Thursday, January 22, 2009

Inauguration Day Impressions

The Inauguration of President Barack Obama occurred under sunny yet cold skies. I cannot recall a time when I saw that many people filling Washington, DC. (One estimate put the total at 2.5 million, and that number is plausible.) Despite the cold, the enthusiasm level among the attendees was truly impressive, likely topping even that found at a Super Bowl. Certainly the enthusiasm far exceeded the enthusiasm that greeted then new President George Walker Bush in 2001. The spontaneous, boisterous chant of “O Ba Ma! O Ba Ma!” that greeted him as he stepped up to the podium felt very genuine and spontaneous.

I really enjoyed the chamber music composition “Air and Simple Things” by John Williams and played by a truly world class quartet. To me, this affirming composition suggests that the Obama Administration will be a much kinder, gentler, more humane Administration than the one that ended yesterday. At Greg Laden’s Blog (, several commentators suggested that Aaron Copeland’s “Fanfare For the Common Man” would have been more appropriate. While they do have a point, I disagree. While this is also a timeless American masterpiece that I never get tired of hearing, it sets the wrong tone for this new Administration. The “Fanfare” conveys a bit of a militaristic tone. Conversely, the Williams composition is affirming and healing.

The decision to include this composition in the Inauguration is a master stroke from another angle. Within the composition, the “Simple Things” part comes from an old Quaker hymn. Including this in the Inauguration, particularly immediately before Obama’s Oath of Office, can be seen as affirming Obama’s independence from any background Muslim influences. Whether it will quiet his critics or not remains to be seen.

The Oath itself nearly turned into an embarrasing event. Right at its start, Chief Justice John Roberts appeared to fumble the Oath script he was reading from. There were several tense seconds while he got squared away and left Obama unsure of how to proceed. Once squared away, the Oath did proceed smoothly until the closing affirmation,

The Presidential Oath traditionally ends with the affirmation “so help me God.” The Chief Justice is expected to read this as the statement it is. Then when the President elect echoes it back, the swearing in is officially concluded and the Chief Justice confirms the successful conclusion by saying “Congratulations, Mr. President” as he shakes the new President’s hand.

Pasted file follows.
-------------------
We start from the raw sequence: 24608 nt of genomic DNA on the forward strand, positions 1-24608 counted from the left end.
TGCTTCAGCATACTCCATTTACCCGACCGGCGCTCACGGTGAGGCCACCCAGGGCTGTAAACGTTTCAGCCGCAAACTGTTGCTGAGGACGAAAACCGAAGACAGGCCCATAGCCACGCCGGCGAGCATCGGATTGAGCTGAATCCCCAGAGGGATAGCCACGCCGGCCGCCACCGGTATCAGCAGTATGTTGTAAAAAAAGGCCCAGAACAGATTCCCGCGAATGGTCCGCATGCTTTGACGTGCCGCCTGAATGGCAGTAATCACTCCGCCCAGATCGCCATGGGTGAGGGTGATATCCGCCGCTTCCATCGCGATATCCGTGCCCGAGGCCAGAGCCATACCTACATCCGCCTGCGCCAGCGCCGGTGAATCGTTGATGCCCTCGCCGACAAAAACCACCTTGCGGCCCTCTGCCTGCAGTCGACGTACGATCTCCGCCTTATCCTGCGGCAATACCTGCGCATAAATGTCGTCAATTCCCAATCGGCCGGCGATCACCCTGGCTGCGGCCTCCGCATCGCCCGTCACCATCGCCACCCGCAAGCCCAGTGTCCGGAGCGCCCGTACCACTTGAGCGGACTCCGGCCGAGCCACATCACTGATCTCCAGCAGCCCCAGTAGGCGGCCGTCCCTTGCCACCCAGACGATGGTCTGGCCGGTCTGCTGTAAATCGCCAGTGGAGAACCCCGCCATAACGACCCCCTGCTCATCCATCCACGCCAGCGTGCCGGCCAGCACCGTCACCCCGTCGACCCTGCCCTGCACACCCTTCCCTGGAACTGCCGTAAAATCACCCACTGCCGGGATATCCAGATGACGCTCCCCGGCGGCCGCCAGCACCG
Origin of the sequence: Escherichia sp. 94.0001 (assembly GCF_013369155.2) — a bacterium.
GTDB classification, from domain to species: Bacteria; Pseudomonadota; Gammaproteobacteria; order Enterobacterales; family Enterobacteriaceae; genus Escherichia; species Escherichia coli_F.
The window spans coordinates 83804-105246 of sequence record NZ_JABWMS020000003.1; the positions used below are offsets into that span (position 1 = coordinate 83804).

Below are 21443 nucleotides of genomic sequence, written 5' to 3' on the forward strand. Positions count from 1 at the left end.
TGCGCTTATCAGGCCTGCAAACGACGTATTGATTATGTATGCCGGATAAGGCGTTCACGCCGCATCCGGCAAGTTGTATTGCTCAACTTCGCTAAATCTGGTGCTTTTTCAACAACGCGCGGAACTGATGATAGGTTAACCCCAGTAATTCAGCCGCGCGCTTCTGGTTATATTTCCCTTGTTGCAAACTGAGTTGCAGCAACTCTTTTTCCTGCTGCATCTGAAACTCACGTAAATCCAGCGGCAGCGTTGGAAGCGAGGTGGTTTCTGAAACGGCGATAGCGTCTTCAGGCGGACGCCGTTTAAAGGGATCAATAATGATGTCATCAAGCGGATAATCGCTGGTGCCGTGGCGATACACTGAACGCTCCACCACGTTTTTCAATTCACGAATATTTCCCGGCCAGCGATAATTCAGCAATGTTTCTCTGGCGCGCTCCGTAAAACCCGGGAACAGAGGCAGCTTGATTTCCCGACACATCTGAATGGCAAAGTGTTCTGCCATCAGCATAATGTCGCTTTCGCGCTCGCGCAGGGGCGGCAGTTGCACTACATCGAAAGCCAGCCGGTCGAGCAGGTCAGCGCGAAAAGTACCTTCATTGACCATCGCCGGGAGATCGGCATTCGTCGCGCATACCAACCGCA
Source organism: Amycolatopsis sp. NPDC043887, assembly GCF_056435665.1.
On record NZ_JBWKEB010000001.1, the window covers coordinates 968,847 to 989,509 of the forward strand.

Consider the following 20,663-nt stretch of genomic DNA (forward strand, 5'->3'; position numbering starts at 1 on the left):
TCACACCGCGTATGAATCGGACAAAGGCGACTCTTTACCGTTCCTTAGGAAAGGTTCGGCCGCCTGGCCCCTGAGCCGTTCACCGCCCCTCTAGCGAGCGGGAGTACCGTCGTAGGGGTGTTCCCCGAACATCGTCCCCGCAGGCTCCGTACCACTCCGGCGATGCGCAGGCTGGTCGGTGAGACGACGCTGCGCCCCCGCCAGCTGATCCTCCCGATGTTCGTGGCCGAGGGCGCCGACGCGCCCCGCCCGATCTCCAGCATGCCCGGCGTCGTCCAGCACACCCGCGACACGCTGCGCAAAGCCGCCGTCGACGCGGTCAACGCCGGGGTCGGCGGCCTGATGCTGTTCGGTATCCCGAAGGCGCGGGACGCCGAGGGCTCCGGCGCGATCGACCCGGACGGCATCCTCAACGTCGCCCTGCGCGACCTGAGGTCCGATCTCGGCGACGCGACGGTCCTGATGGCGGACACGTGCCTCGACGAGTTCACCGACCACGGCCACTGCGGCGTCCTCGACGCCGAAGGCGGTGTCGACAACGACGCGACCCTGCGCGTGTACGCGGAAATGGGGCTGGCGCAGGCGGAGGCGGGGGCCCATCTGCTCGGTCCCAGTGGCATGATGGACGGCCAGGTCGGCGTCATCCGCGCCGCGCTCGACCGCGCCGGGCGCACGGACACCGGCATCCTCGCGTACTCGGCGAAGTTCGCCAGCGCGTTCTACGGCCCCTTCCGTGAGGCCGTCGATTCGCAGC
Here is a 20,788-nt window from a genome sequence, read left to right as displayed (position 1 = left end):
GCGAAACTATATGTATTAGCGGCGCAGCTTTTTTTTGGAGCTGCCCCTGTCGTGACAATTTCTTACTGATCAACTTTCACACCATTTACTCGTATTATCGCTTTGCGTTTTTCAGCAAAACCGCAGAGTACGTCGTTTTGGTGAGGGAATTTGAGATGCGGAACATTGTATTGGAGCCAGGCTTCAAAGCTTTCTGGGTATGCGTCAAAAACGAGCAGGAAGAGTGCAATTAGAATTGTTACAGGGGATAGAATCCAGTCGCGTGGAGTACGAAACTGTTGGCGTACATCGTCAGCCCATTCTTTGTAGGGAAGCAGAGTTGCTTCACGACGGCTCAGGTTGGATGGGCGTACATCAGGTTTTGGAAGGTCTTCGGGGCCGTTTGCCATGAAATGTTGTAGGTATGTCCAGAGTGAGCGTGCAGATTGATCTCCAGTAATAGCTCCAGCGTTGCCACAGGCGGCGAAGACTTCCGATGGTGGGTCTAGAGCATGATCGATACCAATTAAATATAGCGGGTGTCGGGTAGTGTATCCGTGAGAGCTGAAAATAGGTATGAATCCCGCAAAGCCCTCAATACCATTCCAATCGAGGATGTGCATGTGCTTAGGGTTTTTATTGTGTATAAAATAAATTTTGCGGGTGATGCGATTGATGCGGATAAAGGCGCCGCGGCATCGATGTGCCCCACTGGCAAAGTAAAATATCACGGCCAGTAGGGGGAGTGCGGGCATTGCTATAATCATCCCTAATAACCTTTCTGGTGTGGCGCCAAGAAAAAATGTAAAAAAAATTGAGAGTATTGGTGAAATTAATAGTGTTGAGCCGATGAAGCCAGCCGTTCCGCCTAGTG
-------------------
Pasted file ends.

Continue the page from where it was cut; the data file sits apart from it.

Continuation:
Chief Justice Roberts, however, departed from this standard script. Instead of reading the expected text for Obama to repeat, Roberts quite pointedly restated it as “So help you God?” Obama looked a little surprised at this, so he repeated the expected text any way. My lingering impression is that, instead of going on and saying “Congratulations, Mr President” the Chief Justice again pointedly asked Obama the same question. Although gracious, frankly, President Obama looked irked the second time through.

I don’t know exactly how to interpret this unusual Oath administration. First, was the initial fumble due to unfamiliarity of the process by the Chief Justice? Possibly, although he had plenty of time to practice the text and process. Could this have been a subtle way of showing his intent to use the Supreme Court to thwart the Obama administration whenever possible? Only time will answer this question, but it does seem possible.

Second, what motivated his startling departure from the Oath’s wrap up? Suspicion about the new President’s loyalty to the US is one somewhat plausible answer. Suspicion about his loyalty to Christianity is another plausible answer. Either way, I feel his actions merit close investigation by the new Administration. The question that needs to be answered is whether his actions violated the clause prohibiting religious tests or affirmations as a condition of qualifying for elected office. Personally, I saw his latter action as sufficiently suspicious to warrant consideration for a possible impeachment action by the US House.

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